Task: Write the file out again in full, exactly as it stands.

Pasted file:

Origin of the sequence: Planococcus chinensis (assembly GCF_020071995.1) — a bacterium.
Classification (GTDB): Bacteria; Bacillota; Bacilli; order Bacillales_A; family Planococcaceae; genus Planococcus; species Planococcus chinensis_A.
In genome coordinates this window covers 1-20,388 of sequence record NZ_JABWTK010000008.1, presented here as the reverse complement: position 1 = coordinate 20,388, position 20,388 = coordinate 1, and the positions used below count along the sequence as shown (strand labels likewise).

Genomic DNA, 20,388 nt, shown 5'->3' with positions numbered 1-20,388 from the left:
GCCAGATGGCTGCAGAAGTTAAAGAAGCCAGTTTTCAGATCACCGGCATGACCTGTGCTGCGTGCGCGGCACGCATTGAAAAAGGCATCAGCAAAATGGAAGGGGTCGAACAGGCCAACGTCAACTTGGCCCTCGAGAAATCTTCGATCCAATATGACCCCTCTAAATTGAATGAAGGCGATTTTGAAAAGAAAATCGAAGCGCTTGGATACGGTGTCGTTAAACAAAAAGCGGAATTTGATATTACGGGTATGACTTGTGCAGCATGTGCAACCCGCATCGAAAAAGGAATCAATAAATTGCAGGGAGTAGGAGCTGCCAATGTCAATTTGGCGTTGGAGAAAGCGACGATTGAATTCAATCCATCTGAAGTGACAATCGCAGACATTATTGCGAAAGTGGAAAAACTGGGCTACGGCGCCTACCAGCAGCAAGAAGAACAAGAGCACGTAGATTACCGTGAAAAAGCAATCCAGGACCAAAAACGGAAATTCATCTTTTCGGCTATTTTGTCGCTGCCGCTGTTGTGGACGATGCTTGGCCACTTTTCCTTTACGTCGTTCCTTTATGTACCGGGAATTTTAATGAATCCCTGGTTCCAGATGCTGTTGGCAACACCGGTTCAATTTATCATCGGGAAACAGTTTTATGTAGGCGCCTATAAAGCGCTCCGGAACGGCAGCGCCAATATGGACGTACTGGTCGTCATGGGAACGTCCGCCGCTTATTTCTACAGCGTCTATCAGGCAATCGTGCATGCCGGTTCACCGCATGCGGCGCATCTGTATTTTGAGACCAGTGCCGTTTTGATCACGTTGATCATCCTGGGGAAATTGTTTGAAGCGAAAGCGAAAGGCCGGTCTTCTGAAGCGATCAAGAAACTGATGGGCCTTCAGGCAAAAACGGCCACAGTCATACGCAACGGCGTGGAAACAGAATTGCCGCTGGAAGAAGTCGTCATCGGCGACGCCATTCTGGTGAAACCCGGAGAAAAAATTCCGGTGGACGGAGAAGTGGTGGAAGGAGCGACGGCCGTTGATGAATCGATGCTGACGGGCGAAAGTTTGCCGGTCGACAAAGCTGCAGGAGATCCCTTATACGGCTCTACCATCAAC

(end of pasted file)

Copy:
Origin of the sequence: Planococcus chinensis (assembly GCF_020071995.1) — a bacterium.
Classification (GTDB): Bacteria; Bacillota; Bacilli; order Bacillales_A; family Planococcaceae; genus Planococcus; species Planococcus chinensis_A.
In genome coordinates this window covers 1-20,388 of sequence record NZ_JABWTK010000008.1, presented here as the reverse complement: position 1 = coordinate 20,388, position 20,388 = coordinate 1, and the positions used below count along the sequence as shown (strand labels likewise).

Genomic DNA, 20,388 nt, shown 5'->3' with positions numbered 1-20,388 from the left:
GCCAGATGGCTGCAGAAGTTAAAGAAGCCAGTTTTCAGATCACCGGCATGACCTGTGCTGCGTGCGCGGCACGCATTGAAAAAGGCATCAGCAAAATGGAAGGGGTCGAACAGGCCAACGTCAACTTGGCCCTCGAGAAATCTTCGATCCAATATGACCCCTCTAAATTGAATGAAGGCGATTTTGAAAAGAAAATCGAAGCGCTTGGATACGGTGTCGTTAAACAAAAAGCGGAATTTGATATTACGGGTATGACTTGTGCAGCATGTGCAACCCGCATCGAAAAAGGAATCAATAAATTGCAGGGAGTAGGAGCTGCCAATGTCAATTTGGCGTTGGAGAAAGCGACGATTGAATTCAATCCATCTGAAGTGACAATCGCAGACATTATTGCGAAAGTGGAAAAACTGGGCTACGGCGCCTACCAGCAGCAAGAAGAACAAGAGCACGTAGATTACCGTGAAAAAGCAATCCAGGACCAAAAACGGAAATTCATCTTTTCGGCTATTTTGTCGCTGCCGCTGTTGTGGACGATGCTTGGCCACTTTTCCTTTACGTCGTTCCTTTATGTACCGGGAATTTTAATGAATCCCTGGTTCCAGATGCTGTTGGCAACACCGGTTCAATTTATCATCGGGAAACAGTTTTATGTAGGCGCCTATAAAGCGCTCCGGAACGGCAGCGCCAATATGGACGTACTGGTCGTCATGGGAACGTCCGCCGCTTATTTCTACAGCGTCTATCAGGCAATCGTGCATGCCGGTTCACCGCATGCGGCGCATCTGTATTTTGAGACCAGTGCCGTTTTGATCACGTTGATCATCCTGGGGAAATTGTTTGAAGCGAAAGCGAAAGGCCGGTCTTCTGAAGCGATCAAGAAACTGATGGGCCTTCAGGCAAAAACGGCCACAGTCATACGCAACGGCGTGGAAACAGAATTGCCGCTGGAAGAAGTCGTCATCGGCGACGCCATTCTGGTGAAACCCGGAGAAAAAATTCCGGTGGACGGAGAAGTGGTGGAAGGAGCGACGGCCGTTGATGAATCGATGCTGACGGGCGAAAGTTTGCCGGTCGACAAAGCTGCAGGAGATCCCTTATACGGCTCTACCATCAAC